Although the stalling or critical angle of attack does not vary with weight, the stalling speed does. It increases slightly as the weight of the airplane increases and decreases as weight decreases. This means you need slightly more airspeed to stay above the stalling speed in a heavily loaded airplane. If you want to fly an airplane at a given weight, there are many combinations of airspeed and angle of attack which will produce the required amount of lift.

The faster the wing moves through the air, the greater the lift. Actually lift is proportional to the square of the airplane’s speed. For example, at 200 knots, an airplane has four times the lift of the same airplane travelling at 100 knots if the angle of attack and other factors are constant. On the other hand, if the speed is reduced by one-half, lift is decreased to one quarter of the previous value.

Lift is proportional to the square of the airplane’s velocity. If the airplane’s speed is doubled, lift increases fourfold.

Although airspeed is an important factor in the production of lift, it is only one of several factors. The airspeed required to sustain an aircraft in straight-and- level flight depends upon the flap position, the angle of attack, and the weight.

The relationship between angle of attack and airspeed in the production of lift is not as complex as it may seem. Angle of attack establishes the coefficient of lift for the airfoil. At the same time, lift is proportional to the square of the airplane’s speed. Since you can control both angle of attack and airspeed, you can control lift.

Total lift depends on the combined effects of airspeed and angle of attack. When speed decreases, you must increase the angle of attack to maintain the same amount of lift and conversely, if you want to maintain the same amount of lift at higher speed, you must decrease the angle of attack.

When properly used, flaps increase the lifting efficiency of the wing and decrease stall speed. This allows you to fly at a reduced speed while maintaining sufficient control and lift for sustained flight. Remember, though, that when you retract the flaps, the stall speed increases.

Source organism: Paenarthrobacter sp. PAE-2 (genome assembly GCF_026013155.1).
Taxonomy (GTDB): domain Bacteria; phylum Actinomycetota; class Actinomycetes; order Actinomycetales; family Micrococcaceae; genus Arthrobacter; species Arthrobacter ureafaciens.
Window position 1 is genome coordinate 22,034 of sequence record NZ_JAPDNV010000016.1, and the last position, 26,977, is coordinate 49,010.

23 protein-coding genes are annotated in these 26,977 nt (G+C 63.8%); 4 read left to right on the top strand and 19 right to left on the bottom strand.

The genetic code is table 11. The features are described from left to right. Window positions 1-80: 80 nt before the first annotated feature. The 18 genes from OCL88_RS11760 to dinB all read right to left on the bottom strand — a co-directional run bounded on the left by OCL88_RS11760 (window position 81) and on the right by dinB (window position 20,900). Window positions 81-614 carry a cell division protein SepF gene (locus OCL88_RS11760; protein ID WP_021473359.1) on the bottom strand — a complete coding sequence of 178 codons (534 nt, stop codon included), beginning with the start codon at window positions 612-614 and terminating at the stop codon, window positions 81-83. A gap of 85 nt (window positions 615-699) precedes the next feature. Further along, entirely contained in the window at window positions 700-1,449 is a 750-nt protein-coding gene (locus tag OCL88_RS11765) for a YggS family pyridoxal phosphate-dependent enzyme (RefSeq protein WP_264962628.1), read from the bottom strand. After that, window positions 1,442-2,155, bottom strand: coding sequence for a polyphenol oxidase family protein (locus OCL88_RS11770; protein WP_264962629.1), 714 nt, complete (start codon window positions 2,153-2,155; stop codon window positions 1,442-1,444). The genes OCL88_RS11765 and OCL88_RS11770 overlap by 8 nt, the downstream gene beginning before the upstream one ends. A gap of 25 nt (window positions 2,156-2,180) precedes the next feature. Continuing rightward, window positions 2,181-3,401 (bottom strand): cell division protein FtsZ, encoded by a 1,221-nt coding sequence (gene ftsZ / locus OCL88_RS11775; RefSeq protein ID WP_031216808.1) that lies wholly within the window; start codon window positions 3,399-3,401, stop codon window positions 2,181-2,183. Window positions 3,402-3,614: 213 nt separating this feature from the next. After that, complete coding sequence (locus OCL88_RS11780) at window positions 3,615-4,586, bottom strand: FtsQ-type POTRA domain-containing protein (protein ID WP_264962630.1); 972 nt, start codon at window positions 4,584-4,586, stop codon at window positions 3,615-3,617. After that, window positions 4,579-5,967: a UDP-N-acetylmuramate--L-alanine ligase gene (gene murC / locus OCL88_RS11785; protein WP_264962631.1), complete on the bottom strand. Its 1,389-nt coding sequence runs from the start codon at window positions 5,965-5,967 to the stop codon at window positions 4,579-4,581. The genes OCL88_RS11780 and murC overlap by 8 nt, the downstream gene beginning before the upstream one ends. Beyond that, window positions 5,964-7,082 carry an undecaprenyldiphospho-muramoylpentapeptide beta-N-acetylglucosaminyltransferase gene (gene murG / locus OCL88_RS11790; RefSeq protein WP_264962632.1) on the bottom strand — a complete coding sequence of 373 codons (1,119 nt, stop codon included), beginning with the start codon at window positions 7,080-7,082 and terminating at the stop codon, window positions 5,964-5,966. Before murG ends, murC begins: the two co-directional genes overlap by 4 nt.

Flaps allow you to steepen the angle of descent on an approach without increasing airspeed.

The ability to fly slowly is particularly important during the approach and landing phases. For example, an approach with full flaps permits you to fly slowly and at a fairly steep descent angle without gaining airspeed. This allows you to touchdown at a slower speed. In addition, you can land near the approach end of the runway, even when there are obstacles along the approach path.

In training airplanes, configuration normally refers to the position of the landing gear and flaps. When the gear and flaps are up, an airplane is in the clean configuration. If the gear is fixed rather than retractable, the airplane is considered to be in clean configuration when the flaps are in the up position. During flight you can change configuration by raising or lowering the gear, or by moving the flaps. Flap position affects the chord line and angle of attack for that section of the wing where the flaps are attached. This causes an increase in camber for that section of the wing and greater production of lift and drag. In contrast, landing gear position normally has little or no effect on chord line or angle of attack.


There are several common types of flaps. The plain flap is attached to the wing by a hinge. When deflected downwards, it increases the effective camber and changes the wing’s chord line. Both of these factors increase the lifting capacity of the wing. The split flap is hinged only to the lower portion of the wing. This type of flap also increased lift, but it produces greater drag than the plain flap because of the turbulence it causes. The slotted flap is similar to the plain flap. In addition to changing g the wing’s camber and chord line, it also allows a portion of the higher pressure air beneath the wing to travel through a slot. This increases the velocity of the airflow over the flap and provides additional lift. Another type of flap is the Fowler flap. It is attached to the wing by a track and roller system. When extended. It moves rearward as well as down. This rearward motion increases the total wing area, as well as the camber and chord line. The Fowler flap is the most efficient of these systems. As you might expect, it also is the most expensive.


Although the amount of lift and drag created by a specific flap system varies, we can make a few general observations. As the flaps are extended, at first they will produce a relatively large amount of lift for a small increase in drag. However, once the flap extension reaches approximately the midpoint, this relationship reverses. Now, a significant increase in drag will occur for a relatively small increase in lift. Because of the large increase in drag beyond the half-flap position, most manufacturers limit the takeoff setting to half flaps or less.